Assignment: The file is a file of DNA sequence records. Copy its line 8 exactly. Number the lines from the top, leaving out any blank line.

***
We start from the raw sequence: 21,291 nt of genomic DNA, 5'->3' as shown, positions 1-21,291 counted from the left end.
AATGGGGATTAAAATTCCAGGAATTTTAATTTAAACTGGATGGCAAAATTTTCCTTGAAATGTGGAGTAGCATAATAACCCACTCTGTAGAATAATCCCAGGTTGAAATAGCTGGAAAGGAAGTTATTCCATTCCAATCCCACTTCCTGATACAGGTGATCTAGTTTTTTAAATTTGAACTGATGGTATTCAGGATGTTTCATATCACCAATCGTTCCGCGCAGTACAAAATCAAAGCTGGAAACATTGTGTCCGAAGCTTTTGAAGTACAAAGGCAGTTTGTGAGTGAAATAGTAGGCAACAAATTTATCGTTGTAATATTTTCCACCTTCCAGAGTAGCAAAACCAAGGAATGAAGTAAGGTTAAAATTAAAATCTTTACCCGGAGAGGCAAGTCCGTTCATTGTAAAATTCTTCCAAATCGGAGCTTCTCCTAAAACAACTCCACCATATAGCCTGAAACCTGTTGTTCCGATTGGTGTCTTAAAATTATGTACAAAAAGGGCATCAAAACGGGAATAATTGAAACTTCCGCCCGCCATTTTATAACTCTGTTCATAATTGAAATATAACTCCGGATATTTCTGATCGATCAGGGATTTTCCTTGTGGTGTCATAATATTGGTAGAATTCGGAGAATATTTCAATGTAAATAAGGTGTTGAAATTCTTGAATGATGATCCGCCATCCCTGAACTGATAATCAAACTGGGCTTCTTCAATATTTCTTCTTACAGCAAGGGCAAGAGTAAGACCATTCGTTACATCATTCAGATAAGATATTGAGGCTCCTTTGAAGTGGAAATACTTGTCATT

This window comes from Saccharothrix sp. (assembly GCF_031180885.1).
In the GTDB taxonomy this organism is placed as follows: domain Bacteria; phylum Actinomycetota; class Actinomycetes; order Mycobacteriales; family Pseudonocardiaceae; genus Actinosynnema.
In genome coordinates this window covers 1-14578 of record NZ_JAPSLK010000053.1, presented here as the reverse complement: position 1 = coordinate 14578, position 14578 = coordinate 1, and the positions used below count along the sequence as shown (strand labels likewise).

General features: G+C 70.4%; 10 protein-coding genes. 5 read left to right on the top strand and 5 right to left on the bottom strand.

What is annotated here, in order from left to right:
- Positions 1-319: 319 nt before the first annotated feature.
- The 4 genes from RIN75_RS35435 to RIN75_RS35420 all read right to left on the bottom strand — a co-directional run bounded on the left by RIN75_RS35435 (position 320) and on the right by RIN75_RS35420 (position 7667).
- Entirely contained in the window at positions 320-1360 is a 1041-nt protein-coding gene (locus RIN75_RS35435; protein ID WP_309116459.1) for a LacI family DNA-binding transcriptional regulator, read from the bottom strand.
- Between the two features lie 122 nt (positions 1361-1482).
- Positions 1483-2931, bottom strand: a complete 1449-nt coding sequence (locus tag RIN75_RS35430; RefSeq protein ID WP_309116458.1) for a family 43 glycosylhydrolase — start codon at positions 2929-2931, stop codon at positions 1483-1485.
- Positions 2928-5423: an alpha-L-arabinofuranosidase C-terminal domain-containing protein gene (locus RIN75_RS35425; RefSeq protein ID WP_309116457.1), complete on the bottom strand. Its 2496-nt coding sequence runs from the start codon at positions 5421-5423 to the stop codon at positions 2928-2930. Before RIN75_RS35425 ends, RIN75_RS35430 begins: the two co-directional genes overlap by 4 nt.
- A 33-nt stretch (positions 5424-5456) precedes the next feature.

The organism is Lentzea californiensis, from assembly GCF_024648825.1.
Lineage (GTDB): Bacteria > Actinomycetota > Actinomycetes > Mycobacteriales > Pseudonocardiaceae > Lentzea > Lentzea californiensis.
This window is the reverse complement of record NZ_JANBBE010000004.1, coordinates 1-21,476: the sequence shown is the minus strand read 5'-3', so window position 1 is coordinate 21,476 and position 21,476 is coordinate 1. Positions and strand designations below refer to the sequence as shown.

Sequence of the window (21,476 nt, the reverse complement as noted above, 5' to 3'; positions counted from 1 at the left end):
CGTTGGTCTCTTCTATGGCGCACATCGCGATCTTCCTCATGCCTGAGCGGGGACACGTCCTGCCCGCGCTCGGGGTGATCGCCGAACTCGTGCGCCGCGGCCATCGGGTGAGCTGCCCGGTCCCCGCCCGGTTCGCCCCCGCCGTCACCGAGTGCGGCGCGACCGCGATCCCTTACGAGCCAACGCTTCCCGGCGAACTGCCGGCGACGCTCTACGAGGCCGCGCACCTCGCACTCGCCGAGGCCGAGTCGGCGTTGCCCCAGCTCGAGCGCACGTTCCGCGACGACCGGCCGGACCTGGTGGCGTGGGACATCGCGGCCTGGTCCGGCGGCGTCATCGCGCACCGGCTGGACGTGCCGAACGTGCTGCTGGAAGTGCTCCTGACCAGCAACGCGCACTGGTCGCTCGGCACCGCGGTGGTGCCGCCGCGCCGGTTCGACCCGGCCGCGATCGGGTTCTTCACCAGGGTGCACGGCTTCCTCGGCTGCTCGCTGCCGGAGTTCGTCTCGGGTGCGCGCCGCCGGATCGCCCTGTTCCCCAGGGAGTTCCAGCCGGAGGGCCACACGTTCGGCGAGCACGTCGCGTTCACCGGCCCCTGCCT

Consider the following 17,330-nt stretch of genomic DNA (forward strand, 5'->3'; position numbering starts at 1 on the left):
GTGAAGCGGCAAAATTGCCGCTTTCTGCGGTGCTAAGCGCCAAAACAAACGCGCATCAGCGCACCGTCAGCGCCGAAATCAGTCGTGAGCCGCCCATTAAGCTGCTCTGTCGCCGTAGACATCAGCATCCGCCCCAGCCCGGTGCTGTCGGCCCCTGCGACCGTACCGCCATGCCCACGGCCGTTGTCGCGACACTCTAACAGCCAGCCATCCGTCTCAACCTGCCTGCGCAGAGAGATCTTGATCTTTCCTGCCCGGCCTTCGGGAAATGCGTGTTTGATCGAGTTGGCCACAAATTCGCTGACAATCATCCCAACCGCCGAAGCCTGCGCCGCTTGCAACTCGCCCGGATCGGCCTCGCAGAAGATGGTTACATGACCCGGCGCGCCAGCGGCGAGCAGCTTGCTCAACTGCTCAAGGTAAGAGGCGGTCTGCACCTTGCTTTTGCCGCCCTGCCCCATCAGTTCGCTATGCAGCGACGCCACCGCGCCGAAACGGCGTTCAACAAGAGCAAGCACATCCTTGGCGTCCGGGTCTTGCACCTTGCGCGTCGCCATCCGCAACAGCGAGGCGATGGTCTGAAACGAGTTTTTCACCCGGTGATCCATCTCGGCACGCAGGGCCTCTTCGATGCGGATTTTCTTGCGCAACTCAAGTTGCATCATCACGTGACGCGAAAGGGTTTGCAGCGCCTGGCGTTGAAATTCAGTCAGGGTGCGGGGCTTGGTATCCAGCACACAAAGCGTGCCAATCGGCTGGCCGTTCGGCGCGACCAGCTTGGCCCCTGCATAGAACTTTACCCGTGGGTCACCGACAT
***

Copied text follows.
- Positions 1-319: 319 nt before the first annotated feature.